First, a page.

A symbol of hate over the Hudson River, the swastika flag fluttered from the bowsprit of the German luxury liner S.S. Bremen in the summer of 1935. At the time, the Bremen made regular visits to New York, and many Americans ventured on board to marvel at this floating symbol of the Reich’s technology.
Others, however, looked beyond the gleaming decks and Oompah bands, and focused on what was happening across the Atlantic, as the Nazis assaulted Jews in bloody riots.
On July 26, 1935, a group of Americans took action. Led by 20-year-old merchant seaman William “Bill” Bailey, they snuck into the ship’s going-away gala, determined to remove the Nazi flag waving in public view. Pursued by the crew and New York policemen, Bailey succeeded in sending Hitler’s emblem plummeting into the Hudson.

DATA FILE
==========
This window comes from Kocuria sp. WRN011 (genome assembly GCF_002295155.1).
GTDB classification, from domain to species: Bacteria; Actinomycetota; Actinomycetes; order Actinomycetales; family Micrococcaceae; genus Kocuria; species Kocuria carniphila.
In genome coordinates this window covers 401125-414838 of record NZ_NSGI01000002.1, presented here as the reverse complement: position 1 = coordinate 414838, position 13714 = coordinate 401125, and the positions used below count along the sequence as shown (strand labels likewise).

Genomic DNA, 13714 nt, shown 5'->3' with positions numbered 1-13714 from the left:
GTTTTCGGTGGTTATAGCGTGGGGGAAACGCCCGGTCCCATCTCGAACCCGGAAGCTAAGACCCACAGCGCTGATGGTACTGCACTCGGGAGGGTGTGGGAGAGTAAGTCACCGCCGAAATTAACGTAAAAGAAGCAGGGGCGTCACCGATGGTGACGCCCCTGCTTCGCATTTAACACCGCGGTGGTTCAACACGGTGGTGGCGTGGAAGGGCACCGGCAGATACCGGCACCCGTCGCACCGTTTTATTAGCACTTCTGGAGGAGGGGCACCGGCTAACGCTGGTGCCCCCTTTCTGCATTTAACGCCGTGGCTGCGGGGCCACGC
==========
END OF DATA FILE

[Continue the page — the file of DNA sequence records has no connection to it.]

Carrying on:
The incident made worldwide headlines. The United States government repeatedly apologized to the outraged Nazi regime. Bailey and five co-participants, collectively nicknamed the Bremen Six, were put on trial and eventually acquitted by Judge Louis B. Brodsky.
But despite the celebrated nature of the event, Bailey was soon forgotten by history.
His audacious act is revived in a new book, “The Agitator: William Bailey and the First American Uprising Against Nazism,” by New York-based author and journalist Peter Duffy. In an interview with The Times of Israel, Duffy called Bailey “so far-seeing, generous, openhearted — a great example of a sympathetic individual who saw what others couldn’t see.”